IFA 2022: Brazil’s e-invoicing calls for tax and IT team alliance
At an IFA panel, partner Marcelo Natale from Deloitte said Brazilian tax directors must work with IT teams to ensure the information they provide to authorities is reliable.
Tax directors in Brazil must have training in technology and push for collaborative work with IT teams to prepare for a high level of documentation, said Marcelo Natale, tax partner at big four firm Deloitte in São Paulo, at the IFA Congress in Berlin yesterday.
“Tax professionals have to learn and work together with IT people. They can’t just rely on the corporate IT teams. They also have to do more training around technology,” said Natale.
“It’s impossible to execute your tax work without knowing the source of that data,” he added.
Natale says tax directors must also consider the data of their suppliers and clients.
“Tax departments must work together to ensure the information is reliable. You can’t just rely on luck. You need to understand the full process behind the data. IT issues become tax issues as well,” he explained.
The increased use of tax compliance processes has significantly impacted tax professionals in Brazil, particularly when it comes to mindsets and training.
This is due to the surge in audits from Brazilian tax authorities, who often demand the source of the data and what is behind each particular transaction.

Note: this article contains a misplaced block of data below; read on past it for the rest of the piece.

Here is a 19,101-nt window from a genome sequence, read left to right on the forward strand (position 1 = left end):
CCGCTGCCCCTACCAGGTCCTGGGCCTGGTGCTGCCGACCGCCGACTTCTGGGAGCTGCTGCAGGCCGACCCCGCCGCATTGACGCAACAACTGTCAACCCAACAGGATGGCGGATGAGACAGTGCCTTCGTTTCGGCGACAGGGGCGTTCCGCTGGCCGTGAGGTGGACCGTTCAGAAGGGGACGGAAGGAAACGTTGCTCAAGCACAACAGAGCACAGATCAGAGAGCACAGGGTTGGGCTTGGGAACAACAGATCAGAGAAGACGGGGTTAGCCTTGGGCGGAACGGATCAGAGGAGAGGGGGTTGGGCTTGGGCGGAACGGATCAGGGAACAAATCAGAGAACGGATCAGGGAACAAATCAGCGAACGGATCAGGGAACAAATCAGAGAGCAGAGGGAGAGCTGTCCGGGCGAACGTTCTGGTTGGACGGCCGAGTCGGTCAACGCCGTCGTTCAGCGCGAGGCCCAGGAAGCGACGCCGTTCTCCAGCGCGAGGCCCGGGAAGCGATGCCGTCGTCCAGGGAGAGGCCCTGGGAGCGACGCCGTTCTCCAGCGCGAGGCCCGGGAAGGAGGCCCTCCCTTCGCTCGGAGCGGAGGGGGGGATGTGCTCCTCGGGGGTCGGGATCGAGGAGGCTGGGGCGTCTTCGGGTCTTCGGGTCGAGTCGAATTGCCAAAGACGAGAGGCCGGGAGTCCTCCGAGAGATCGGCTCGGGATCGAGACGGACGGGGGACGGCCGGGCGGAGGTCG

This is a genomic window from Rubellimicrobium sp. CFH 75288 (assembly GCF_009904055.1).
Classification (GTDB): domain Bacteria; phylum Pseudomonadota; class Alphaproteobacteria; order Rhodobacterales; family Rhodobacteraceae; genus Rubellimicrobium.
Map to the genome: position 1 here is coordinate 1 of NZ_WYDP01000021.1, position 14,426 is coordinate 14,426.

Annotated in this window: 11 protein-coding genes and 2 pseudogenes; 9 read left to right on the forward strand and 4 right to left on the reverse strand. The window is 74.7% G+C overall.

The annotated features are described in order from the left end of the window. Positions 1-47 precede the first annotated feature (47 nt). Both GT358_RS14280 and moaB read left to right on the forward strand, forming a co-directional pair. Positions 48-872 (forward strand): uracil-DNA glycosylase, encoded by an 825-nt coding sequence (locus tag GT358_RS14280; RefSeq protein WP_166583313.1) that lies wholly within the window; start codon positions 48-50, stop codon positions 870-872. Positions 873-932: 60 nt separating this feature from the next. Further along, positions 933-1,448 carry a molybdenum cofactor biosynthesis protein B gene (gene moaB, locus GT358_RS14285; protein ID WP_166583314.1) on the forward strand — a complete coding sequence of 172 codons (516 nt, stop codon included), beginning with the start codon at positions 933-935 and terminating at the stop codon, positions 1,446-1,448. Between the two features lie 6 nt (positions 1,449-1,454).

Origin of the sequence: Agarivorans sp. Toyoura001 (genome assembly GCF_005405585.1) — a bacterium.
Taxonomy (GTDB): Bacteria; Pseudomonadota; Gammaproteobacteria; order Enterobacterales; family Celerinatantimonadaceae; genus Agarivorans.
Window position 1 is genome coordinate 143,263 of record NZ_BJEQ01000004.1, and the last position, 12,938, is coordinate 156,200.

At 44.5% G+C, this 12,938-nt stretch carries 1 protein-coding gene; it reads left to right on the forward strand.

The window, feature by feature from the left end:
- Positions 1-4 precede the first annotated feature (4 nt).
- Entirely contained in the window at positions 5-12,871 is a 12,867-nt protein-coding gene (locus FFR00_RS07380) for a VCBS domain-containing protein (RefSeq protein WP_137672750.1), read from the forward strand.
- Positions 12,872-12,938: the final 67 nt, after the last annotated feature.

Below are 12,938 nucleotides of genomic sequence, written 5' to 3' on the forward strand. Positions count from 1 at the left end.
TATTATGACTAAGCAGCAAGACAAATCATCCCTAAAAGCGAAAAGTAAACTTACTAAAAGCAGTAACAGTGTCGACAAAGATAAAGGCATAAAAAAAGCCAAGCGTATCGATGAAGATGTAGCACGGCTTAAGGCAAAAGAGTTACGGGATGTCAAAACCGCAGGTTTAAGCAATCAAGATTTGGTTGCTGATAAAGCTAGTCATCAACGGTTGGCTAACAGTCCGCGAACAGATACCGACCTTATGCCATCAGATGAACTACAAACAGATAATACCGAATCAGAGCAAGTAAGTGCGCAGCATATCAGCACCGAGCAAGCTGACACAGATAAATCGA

Tax departments must be prepared for a high level of documentation, according to Natale, which means collaboration between tax departments and IT teams has become very important.
“Inconsistency is a permanent issue”
Brazil introduced electronic invoicing in 2005, and since then has continued toward further technological growth.
The initial programme has presented many challenges, particularly as each state has different legislation around tax policies, including VAT. The country counts five different types of VATs, according to Natale.
“Tax returns in Brazil may have 5,000 pages – imagine this much information included in the return. Tax authorities will continue to ask for more and more information from taxpayers,” he said.
“Inconsistency is a permanent issue for taxpayers. In 2001, we surpassed one billion electronic invoices issued in a single day. In Brazil, we say tax authorities know more about taxpayers,” he continued.
While technology can enable corporations to mitigate the growing risk of audits and meet data requirements set by authorities, technology training and collaboration is essential in order for tax directors to properly utilize these tools.